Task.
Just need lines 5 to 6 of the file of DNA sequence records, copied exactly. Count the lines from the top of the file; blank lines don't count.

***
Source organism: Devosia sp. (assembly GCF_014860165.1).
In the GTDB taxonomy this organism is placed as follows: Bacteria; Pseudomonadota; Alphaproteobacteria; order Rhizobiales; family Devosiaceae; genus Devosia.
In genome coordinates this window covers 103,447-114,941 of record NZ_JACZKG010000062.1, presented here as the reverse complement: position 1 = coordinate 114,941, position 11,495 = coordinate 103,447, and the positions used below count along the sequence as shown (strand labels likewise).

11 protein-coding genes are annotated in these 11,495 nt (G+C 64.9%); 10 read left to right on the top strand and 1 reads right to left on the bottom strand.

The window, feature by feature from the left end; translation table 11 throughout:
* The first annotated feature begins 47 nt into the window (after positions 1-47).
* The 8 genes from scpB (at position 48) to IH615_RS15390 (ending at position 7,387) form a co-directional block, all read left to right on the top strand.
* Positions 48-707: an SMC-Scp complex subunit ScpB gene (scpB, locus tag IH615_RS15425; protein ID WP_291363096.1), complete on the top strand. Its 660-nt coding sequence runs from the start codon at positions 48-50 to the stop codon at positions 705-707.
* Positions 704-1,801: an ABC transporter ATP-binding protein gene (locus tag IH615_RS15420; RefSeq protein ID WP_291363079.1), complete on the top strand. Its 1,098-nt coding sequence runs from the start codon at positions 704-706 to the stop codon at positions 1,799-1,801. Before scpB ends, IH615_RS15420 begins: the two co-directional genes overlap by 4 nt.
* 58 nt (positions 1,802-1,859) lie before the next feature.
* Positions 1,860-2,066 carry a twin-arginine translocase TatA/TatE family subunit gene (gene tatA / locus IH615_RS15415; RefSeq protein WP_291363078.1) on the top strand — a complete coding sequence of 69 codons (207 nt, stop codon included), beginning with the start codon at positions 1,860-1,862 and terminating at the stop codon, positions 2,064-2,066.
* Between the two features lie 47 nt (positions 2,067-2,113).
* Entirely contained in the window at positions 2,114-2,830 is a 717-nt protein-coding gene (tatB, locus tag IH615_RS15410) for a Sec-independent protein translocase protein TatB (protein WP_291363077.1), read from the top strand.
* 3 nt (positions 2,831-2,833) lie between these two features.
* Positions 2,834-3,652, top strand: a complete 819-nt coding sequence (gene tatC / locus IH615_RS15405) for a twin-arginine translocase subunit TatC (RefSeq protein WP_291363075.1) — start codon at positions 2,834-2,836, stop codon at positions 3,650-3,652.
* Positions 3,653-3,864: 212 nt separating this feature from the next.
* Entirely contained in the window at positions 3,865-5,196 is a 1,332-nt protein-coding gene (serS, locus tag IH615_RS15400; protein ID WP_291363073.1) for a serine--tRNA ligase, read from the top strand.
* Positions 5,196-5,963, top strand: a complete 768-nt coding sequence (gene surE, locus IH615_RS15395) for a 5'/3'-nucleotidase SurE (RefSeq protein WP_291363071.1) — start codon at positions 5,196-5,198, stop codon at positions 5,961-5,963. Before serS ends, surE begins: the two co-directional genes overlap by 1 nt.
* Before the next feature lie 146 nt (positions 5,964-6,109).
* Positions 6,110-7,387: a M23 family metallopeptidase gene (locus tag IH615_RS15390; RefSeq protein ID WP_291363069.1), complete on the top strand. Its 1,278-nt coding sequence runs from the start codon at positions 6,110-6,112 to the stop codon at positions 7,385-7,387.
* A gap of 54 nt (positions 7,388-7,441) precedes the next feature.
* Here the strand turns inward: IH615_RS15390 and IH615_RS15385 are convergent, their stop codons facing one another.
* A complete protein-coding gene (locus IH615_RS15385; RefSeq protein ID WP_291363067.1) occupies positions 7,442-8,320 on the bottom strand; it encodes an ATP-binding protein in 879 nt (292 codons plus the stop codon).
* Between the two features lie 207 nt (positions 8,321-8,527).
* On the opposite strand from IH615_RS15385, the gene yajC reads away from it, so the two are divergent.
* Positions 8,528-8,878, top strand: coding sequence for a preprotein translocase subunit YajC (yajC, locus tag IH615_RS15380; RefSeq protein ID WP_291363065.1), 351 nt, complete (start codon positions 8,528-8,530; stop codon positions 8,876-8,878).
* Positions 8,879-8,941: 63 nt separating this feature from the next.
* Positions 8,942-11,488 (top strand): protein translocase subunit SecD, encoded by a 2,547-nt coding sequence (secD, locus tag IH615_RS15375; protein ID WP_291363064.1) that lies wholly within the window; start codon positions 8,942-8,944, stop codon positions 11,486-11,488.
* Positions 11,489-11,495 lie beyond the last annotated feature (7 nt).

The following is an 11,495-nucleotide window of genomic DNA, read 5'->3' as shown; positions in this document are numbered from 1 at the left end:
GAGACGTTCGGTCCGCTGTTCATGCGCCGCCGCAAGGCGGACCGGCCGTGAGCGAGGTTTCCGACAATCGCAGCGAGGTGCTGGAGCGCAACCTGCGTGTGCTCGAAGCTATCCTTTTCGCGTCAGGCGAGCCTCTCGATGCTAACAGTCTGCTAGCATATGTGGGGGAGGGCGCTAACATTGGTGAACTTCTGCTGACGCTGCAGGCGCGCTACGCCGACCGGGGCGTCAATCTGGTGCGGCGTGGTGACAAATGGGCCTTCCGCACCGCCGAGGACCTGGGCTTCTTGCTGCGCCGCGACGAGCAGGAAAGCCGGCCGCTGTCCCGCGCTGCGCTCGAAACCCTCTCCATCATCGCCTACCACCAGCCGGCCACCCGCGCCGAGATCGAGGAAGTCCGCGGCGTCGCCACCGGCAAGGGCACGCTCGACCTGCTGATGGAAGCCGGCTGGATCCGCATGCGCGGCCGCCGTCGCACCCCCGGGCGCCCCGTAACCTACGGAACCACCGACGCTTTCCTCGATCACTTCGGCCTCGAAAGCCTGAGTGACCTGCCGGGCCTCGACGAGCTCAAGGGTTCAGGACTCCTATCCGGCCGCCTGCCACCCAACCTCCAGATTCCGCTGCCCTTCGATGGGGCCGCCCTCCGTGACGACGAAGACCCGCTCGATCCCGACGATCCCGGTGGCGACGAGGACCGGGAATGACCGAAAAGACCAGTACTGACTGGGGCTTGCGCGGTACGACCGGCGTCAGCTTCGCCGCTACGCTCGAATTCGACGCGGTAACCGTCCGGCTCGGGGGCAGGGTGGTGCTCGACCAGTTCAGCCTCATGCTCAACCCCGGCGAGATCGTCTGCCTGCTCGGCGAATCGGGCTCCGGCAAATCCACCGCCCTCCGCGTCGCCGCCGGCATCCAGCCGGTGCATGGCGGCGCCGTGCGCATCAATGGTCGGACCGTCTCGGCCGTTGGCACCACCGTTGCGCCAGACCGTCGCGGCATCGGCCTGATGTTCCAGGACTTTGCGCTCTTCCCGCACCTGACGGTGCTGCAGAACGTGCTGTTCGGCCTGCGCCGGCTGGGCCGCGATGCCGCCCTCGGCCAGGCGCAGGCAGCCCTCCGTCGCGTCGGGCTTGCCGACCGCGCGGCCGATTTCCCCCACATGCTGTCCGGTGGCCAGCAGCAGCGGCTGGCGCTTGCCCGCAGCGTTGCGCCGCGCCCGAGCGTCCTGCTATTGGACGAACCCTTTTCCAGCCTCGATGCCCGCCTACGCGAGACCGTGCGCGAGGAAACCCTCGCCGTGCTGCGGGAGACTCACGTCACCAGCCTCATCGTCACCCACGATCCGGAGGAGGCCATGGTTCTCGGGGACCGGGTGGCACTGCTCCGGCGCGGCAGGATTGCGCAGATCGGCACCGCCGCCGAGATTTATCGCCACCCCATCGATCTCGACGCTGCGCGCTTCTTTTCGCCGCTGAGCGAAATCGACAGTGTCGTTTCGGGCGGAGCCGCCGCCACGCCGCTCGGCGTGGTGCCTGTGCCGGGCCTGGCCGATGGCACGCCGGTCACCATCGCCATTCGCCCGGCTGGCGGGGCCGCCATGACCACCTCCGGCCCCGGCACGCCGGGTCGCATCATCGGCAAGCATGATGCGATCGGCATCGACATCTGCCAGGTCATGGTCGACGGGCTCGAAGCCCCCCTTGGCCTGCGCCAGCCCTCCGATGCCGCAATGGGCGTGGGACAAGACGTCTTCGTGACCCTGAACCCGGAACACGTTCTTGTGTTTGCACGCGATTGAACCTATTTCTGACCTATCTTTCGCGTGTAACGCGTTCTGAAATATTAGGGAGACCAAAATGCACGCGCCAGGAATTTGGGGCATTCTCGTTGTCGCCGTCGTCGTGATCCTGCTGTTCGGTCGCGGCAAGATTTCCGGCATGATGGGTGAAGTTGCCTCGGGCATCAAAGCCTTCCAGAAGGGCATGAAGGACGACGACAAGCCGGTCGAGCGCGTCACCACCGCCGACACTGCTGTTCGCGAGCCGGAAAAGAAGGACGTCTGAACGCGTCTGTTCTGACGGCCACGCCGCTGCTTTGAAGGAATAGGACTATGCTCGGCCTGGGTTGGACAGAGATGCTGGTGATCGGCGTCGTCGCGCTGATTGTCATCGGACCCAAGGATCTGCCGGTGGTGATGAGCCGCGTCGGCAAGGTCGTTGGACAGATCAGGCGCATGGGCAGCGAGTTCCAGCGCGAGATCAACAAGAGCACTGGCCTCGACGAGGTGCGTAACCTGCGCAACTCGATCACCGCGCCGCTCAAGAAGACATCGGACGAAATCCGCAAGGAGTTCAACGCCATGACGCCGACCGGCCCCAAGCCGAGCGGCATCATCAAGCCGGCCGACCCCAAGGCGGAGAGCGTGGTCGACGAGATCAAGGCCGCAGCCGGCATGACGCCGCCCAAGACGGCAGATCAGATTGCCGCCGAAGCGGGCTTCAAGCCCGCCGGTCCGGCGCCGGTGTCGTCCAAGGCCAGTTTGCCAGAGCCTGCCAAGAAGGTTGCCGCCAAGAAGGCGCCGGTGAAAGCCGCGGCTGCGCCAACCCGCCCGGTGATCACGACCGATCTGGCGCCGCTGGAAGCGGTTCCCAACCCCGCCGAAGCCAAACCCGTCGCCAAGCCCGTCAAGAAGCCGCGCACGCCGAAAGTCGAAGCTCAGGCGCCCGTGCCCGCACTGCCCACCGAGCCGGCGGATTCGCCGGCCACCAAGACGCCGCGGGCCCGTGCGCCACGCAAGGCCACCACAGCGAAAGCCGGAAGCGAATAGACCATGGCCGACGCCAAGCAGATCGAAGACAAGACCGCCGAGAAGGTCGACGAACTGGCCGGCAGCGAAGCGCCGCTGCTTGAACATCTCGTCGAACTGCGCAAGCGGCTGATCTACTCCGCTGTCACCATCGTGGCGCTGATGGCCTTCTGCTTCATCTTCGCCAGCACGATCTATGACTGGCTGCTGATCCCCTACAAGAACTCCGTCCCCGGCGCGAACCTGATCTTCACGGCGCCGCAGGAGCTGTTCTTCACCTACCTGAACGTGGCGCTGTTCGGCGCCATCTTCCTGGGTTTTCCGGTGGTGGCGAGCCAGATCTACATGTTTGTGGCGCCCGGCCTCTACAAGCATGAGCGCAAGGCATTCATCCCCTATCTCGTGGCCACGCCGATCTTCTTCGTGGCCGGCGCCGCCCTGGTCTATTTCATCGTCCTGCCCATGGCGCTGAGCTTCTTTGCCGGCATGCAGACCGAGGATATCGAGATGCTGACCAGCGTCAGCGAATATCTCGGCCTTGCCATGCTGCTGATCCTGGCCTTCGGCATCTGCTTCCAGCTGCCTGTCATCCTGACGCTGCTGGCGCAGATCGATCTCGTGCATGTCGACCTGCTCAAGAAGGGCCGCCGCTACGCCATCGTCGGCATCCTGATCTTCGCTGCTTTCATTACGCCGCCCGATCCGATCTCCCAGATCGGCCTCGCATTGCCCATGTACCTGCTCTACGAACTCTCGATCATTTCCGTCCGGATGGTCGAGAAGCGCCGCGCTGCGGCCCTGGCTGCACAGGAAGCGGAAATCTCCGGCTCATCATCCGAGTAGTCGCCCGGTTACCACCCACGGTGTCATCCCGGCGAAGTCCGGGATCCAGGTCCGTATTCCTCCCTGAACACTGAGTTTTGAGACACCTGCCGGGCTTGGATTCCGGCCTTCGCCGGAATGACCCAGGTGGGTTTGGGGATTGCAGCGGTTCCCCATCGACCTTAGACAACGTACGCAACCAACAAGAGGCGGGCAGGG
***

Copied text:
The window, feature by feature from the left end; translation table 11 throughout:
* The first annotated feature begins 47 nt into the window (after positions 1-47).